For argument’s sake let’s say you’ve heard about this ‘cloud’ thing and how everybody is using it.
They say there are lots of benefits to it but you, like most people, don’t quite get it. You’re probably questioning who ‘they’ really are and if you should get on board with this cloud thing – but ultimately don’t know how it could help your business or if it’s just another fad. That’s ok. I understand. No one likes getting caught up in a trend and then having that stomach dropping, sweaty palm realisation that you have made a horrendous mistake – yes, I’m talking about all that early 2000s fashion.
But what’s worse than your own personal fashion faux pas, is taking an expensive plunge that affects your business in a negative way. So how do you get around the fact that the cloud world can get quite complex?
Below I’ve broken down the cloud and how you can make the cloud work for your organisation.
To put it simply, ‘cloud’ is the term used to describe the running workloads on other people’s computers, commonly over the internet. This means you no longer have to own and maintain large amounts of physical infrastructure to support your business. As it stands today there are basically 3 different ways of getting into the cloud, each provides different benefits depending on your organisation.
IaaS – Infrastructure as a Service
This could be considered the foundation of a cloud service as it still provides some level of control to the user. IaaS is comprised of your typical infrastructure resources hosted somewhere externally. You still have a level of control over the resource as you would with traditional physical infrastructure.
A typical example of IaaS would be an organisation using the cloud to host their virtual machines, rather than hosting them on a hypervisor on physical servers in a datacentre. Users can still configure various components of the infrastructure as they would have in the past, however, the benefits of using IaaS are in flexibility and scalability. New environments can be deployed and scaled-out quickly without worrying about the hardware underneath.
PaaS – Platform as a Service
As the name suggests, this model is focused on providing the platform, rather than the infrastructure. This means that many of the management tasks associated with infrastructure such as hardware and operating system configuration and maintenance are no longer required as these are performed ‘behind the curtain’ within the cloud provider. PaaS services are typically used to support applications that may exist within an IaaS service or even on-premises. As with IaaS, PaaS services can be built and scaled out very quickly.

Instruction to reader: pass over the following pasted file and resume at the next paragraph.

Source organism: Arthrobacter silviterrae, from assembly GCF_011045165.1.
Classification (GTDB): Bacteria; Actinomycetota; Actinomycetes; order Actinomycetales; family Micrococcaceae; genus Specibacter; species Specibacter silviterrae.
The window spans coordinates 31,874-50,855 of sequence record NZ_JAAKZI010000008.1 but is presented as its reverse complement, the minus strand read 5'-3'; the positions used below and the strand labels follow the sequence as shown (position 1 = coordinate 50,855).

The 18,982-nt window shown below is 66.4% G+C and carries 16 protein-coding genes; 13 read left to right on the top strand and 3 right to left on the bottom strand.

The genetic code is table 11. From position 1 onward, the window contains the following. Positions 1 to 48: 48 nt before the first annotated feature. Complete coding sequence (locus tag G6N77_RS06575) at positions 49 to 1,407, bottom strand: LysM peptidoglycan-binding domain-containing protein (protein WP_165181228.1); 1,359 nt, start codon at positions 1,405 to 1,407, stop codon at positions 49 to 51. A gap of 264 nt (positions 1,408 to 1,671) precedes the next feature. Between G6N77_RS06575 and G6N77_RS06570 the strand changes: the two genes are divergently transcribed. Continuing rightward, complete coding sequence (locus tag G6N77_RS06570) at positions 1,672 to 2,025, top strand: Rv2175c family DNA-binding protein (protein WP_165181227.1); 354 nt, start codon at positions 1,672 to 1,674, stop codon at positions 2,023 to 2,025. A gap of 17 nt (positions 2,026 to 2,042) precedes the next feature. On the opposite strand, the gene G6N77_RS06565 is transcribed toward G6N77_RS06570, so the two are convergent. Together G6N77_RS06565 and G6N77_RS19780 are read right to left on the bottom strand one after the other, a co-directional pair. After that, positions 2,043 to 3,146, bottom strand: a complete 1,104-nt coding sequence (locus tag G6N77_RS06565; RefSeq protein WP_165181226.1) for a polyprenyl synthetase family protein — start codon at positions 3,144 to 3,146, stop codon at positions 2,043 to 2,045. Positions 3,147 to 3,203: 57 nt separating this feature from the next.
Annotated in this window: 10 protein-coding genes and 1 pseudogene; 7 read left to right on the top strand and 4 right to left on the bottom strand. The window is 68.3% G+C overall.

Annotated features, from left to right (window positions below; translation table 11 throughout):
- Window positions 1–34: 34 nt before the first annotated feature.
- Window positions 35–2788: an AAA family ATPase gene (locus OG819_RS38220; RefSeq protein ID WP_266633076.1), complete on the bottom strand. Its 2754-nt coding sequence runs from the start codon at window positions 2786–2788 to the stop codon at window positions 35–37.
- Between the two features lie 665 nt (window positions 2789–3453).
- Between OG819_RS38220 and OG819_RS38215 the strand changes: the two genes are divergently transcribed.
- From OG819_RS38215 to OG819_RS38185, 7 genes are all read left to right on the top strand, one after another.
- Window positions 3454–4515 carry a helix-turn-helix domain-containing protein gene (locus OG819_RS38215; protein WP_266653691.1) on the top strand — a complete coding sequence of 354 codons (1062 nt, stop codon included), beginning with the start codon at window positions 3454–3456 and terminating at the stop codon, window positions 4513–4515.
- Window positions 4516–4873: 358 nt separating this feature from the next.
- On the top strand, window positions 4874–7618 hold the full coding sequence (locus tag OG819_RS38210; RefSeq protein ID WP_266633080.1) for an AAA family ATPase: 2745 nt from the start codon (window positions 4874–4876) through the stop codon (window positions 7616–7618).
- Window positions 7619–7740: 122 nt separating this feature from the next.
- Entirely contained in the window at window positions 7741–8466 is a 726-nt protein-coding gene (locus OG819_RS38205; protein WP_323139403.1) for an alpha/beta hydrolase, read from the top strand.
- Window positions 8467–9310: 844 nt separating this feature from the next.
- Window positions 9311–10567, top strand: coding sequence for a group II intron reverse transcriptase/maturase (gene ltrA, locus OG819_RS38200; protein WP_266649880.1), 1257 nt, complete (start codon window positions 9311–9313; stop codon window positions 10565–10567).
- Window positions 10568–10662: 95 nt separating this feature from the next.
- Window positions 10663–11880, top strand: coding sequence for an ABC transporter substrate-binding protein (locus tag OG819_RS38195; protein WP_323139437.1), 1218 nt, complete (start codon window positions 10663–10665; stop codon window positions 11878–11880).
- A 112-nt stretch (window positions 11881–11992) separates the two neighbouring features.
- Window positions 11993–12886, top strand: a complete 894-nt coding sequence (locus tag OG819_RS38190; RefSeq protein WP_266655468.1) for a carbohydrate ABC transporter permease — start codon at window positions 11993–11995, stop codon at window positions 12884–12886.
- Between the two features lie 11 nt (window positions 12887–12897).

A common use of PaaS is for database services. Many of the major cloud providers offer a ‘database as a service’, which means much of the effort involved to maintain a database is removed. Tasks such as backups, data replication and patching are performed by the cloud provider, leaving you to focus on more important things.
SaaS – Software as a Service
Software as a service is a category of cloud that many people are already using today and is what most people would consider ‘cloud’. SaaS takes the PaaS model a step further by removing the need to manage the application. There is no longer any requirement for application related tasks such as installation, upgrades and patching. SaaS can be provisioned almost instantly and is usually access via a web browser.
SaaS uses can vary however the most common and recognisable use is for email systems. Products suites such a Microsoft’s Office 365 and Googles G Suite provide users with access to email in addition to other office applications. Users do not need to worry about installations and upgrades (although Office 365 does allow for installations) so they can start using it straight after sign up. CRM systems such as SalesForce, are another application that has made the jump to SaaS – you no longer need to manage a web server and database to access your customer data.
Once you have assessed how the cloud can work for your business, assessing how you implement it is the next big step, this is best achieved with a team of experts, and I would shamelessly suggest this expert right here can help with that!